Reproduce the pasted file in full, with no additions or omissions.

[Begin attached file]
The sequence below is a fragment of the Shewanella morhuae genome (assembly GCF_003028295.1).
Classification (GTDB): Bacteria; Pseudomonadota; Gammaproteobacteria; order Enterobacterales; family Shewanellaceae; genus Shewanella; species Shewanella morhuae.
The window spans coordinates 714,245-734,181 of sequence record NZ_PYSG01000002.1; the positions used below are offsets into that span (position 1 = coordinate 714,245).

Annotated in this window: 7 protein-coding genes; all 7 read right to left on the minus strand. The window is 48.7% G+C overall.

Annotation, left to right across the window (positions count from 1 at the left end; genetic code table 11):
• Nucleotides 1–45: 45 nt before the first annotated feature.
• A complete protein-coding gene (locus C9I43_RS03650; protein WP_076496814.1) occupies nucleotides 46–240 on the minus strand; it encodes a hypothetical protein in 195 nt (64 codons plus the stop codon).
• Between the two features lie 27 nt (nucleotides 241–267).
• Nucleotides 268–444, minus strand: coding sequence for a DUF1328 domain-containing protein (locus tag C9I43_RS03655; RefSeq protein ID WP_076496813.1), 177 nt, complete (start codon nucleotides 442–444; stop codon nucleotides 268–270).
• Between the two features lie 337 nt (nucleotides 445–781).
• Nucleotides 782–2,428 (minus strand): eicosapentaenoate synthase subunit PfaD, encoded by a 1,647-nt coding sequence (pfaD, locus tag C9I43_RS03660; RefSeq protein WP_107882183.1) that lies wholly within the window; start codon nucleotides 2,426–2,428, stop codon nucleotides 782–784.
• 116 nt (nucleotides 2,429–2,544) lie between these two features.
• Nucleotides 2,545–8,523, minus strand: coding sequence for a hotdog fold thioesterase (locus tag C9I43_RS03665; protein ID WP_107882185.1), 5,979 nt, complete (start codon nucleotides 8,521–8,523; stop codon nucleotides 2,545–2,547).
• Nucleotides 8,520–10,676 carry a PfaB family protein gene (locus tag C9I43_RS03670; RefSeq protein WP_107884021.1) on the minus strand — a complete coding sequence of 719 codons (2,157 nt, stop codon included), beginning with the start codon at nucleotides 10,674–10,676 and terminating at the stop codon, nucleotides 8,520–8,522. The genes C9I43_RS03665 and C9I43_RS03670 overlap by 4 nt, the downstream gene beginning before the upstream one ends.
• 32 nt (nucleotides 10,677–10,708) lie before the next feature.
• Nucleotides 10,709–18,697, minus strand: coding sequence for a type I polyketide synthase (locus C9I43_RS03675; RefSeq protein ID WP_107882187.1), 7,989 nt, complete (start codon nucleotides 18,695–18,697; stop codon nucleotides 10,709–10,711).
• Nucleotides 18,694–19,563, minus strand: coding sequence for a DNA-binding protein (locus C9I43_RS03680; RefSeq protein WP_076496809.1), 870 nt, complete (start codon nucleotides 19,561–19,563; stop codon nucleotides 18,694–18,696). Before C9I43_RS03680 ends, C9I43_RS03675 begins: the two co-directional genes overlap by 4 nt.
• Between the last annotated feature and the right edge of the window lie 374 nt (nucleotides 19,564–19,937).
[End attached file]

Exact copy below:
The sequence below is a fragment of the Shewanella morhuae genome (assembly GCF_003028295.1).
Classification (GTDB): Bacteria; Pseudomonadota; Gammaproteobacteria; order Enterobacterales; family Shewanellaceae; genus Shewanella; species Shewanella morhuae.
The window spans coordinates 714,245-734,181 of sequence record NZ_PYSG01000002.1; the positions used below are offsets into that span (position 1 = coordinate 714,245).

Annotated in this window: 7 protein-coding genes; all 7 read right to left on the minus strand. The window is 48.7% G+C overall.

Annotation, left to right across the window (positions count from 1 at the left end; genetic code table 11):
• Nucleotides 1–45: 45 nt before the first annotated feature.
• A complete protein-coding gene (locus C9I43_RS03650; protein WP_076496814.1) occupies nucleotides 46–240 on the minus strand; it encodes a hypothetical protein in 195 nt (64 codons plus the stop codon).
• Between the two features lie 27 nt (nucleotides 241–267).
• Nucleotides 268–444, minus strand: coding sequence for a DUF1328 domain-containing protein (locus tag C9I43_RS03655; RefSeq protein ID WP_076496813.1), 177 nt, complete (start codon nucleotides 442–444; stop codon nucleotides 268–270).
• Between the two features lie 337 nt (nucleotides 445–781).
• Nucleotides 782–2,428 (minus strand): eicosapentaenoate synthase subunit PfaD, encoded by a 1,647-nt coding sequence (pfaD, locus tag C9I43_RS03660; RefSeq protein WP_107882183.1) that lies wholly within the window; start codon nucleotides 2,426–2,428, stop codon nucleotides 782–784.
• 116 nt (nucleotides 2,429–2,544) lie between these two features.
• Nucleotides 2,545–8,523, minus strand: coding sequence for a hotdog fold thioesterase (locus tag C9I43_RS03665; protein ID WP_107882185.1), 5,979 nt, complete (start codon nucleotides 8,521–8,523; stop codon nucleotides 2,545–2,547).
• Nucleotides 8,520–10,676 carry a PfaB family protein gene (locus tag C9I43_RS03670; RefSeq protein WP_107884021.1) on the minus strand — a complete coding sequence of 719 codons (2,157 nt, stop codon included), beginning with the start codon at nucleotides 10,674–10,676 and terminating at the stop codon, nucleotides 8,520–8,522. The genes C9I43_RS03665 and C9I43_RS03670 overlap by 4 nt, the downstream gene beginning before the upstream one ends.
• 32 nt (nucleotides 10,677–10,708) lie before the next feature.
• Nucleotides 10,709–18,697, minus strand: coding sequence for a type I polyketide synthase (locus C9I43_RS03675; RefSeq protein ID WP_107882187.1), 7,989 nt, complete (start codon nucleotides 18,695–18,697; stop codon nucleotides 10,709–10,711).
• Nucleotides 18,694–19,563, minus strand: coding sequence for a DNA-binding protein (locus C9I43_RS03680; RefSeq protein WP_076496809.1), 870 nt, complete (start codon nucleotides 19,561–19,563; stop codon nucleotides 18,694–18,696). Before C9I43_RS03680 ends, C9I43_RS03675 begins: the two co-directional genes overlap by 4 nt.
• Between the last annotated feature and the right edge of the window lie 374 nt (nucleotides 19,564–19,937).